Three anatomical sites are commonly used to insert central venous catheters, but insertion at each site has the potential for major complications. In a multicenter trial, Parienti et al randomly assigned nontunneled central venous catheterization in patients in the adult intensive care unit to the subclavian, jugular, or femoral vein (in a 1:1:1 ratio if all three insertion sites were suitable [three-choice scheme] and in a 1:1 ratio if two sites were suitable [two-choice scheme]). The primary outcome measure was a composite of catheter-related bloodstream infection and symptomatic deep-vein thrombosis.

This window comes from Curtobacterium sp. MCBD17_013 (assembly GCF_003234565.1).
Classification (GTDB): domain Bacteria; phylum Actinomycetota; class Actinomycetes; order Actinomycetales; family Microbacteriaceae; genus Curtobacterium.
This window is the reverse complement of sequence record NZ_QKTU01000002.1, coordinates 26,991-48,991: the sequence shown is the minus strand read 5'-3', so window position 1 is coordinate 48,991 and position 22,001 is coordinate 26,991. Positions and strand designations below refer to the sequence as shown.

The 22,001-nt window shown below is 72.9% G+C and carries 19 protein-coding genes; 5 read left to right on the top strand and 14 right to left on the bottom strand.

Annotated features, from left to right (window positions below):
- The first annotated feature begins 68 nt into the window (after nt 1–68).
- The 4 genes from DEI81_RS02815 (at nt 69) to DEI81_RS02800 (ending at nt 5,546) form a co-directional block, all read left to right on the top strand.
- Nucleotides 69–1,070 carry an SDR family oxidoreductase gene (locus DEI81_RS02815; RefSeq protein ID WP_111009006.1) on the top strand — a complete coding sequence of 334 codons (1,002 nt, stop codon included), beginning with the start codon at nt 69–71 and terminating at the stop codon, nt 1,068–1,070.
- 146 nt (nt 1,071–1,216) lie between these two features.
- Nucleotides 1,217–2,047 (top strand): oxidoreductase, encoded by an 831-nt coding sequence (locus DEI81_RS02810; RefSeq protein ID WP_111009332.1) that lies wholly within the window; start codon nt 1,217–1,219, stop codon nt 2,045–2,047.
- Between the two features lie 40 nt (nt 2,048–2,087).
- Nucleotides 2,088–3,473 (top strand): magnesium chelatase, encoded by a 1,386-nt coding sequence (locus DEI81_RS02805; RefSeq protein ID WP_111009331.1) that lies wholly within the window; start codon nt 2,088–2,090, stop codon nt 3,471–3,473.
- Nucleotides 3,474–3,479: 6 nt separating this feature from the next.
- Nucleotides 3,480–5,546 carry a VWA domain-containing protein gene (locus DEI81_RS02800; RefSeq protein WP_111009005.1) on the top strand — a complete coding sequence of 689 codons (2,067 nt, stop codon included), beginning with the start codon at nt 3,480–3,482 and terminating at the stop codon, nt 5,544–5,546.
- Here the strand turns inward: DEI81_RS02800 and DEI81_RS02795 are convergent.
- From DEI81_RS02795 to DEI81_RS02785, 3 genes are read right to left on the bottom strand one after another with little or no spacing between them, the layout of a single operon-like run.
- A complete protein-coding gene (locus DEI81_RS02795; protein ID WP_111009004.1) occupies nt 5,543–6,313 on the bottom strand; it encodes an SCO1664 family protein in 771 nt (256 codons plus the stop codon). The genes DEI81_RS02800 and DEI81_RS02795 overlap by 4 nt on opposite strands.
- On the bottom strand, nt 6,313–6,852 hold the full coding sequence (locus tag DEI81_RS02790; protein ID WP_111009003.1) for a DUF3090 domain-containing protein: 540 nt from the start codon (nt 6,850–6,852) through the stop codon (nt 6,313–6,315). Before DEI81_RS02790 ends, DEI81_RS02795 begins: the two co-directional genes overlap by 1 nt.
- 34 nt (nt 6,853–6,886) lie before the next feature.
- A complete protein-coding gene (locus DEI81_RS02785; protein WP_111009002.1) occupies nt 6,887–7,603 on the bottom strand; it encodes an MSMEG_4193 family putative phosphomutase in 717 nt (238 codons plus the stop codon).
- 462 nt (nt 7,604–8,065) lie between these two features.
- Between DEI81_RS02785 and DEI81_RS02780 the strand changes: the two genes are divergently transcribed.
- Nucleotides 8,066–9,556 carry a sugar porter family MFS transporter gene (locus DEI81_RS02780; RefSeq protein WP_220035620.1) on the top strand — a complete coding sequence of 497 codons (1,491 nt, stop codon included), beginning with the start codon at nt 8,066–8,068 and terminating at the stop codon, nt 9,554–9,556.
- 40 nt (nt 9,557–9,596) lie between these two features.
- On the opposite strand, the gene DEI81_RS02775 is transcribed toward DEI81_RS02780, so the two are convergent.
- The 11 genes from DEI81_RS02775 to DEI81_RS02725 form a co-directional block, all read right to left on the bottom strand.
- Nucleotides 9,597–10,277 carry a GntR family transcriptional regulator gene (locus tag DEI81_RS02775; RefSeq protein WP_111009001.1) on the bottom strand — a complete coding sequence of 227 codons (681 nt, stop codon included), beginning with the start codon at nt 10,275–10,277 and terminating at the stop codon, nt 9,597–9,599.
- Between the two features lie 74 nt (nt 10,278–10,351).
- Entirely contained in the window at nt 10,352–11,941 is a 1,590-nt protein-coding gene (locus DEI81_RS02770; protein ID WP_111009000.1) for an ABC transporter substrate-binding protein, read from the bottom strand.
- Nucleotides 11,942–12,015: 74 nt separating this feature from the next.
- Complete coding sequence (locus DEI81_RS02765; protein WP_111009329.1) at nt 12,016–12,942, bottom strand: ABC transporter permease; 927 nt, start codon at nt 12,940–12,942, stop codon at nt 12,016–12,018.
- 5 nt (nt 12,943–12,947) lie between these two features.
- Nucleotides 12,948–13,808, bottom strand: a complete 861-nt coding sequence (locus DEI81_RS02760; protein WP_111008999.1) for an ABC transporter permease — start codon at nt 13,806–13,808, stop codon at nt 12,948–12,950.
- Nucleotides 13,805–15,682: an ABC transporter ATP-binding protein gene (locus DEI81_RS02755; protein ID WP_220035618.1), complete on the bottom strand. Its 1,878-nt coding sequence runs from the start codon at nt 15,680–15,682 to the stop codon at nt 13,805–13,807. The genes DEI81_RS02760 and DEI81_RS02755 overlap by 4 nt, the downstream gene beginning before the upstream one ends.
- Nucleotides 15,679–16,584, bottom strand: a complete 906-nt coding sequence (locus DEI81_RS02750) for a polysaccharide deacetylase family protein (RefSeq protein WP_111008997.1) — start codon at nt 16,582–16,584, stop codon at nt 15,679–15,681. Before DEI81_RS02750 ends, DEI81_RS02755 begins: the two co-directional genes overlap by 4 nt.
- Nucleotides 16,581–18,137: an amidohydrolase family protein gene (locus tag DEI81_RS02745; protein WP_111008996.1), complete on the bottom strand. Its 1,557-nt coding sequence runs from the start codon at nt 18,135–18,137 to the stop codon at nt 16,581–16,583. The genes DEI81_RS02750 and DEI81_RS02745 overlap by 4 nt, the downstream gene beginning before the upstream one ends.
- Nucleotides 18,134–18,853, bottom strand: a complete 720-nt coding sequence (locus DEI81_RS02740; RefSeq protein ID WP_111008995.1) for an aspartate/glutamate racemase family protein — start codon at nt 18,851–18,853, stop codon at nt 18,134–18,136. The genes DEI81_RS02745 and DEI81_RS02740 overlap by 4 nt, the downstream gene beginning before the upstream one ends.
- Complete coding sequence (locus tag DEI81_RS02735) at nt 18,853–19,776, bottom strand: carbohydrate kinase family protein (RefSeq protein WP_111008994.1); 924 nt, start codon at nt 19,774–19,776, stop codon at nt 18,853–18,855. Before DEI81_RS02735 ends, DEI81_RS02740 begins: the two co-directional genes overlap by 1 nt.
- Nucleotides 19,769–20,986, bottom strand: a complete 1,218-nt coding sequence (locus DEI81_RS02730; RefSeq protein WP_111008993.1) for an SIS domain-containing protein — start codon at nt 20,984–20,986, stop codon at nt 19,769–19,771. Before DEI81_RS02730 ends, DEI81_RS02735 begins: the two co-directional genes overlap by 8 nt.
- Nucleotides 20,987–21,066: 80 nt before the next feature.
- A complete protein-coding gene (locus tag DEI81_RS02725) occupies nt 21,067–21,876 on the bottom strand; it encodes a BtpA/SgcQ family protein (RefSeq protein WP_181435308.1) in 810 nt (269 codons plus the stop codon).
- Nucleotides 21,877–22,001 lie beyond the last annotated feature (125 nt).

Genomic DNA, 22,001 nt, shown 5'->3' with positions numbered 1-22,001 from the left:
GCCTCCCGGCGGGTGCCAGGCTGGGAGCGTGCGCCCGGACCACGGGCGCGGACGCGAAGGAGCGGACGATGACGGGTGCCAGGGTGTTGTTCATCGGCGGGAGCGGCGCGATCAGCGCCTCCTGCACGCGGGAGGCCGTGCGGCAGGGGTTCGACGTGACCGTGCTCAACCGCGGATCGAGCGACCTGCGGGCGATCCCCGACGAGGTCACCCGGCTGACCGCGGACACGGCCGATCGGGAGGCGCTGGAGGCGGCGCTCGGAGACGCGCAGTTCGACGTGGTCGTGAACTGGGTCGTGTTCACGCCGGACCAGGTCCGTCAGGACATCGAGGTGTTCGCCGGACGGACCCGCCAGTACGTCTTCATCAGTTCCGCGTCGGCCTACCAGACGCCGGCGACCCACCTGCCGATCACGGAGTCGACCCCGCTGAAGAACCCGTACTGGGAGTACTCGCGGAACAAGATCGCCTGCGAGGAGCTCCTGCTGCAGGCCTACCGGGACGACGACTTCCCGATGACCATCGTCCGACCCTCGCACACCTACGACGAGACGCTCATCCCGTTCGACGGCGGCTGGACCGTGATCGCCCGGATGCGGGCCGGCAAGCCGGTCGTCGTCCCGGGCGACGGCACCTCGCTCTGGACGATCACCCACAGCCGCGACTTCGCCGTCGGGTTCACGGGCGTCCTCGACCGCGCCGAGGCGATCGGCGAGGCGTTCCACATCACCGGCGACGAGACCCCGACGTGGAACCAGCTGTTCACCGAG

In this trial, subclavian vein catheterization was associated with a lower risk of bloodstream infection and symptomatic thrombosis and a higher risk of pneumothorax than jugular vein or femoral vein catheterization.
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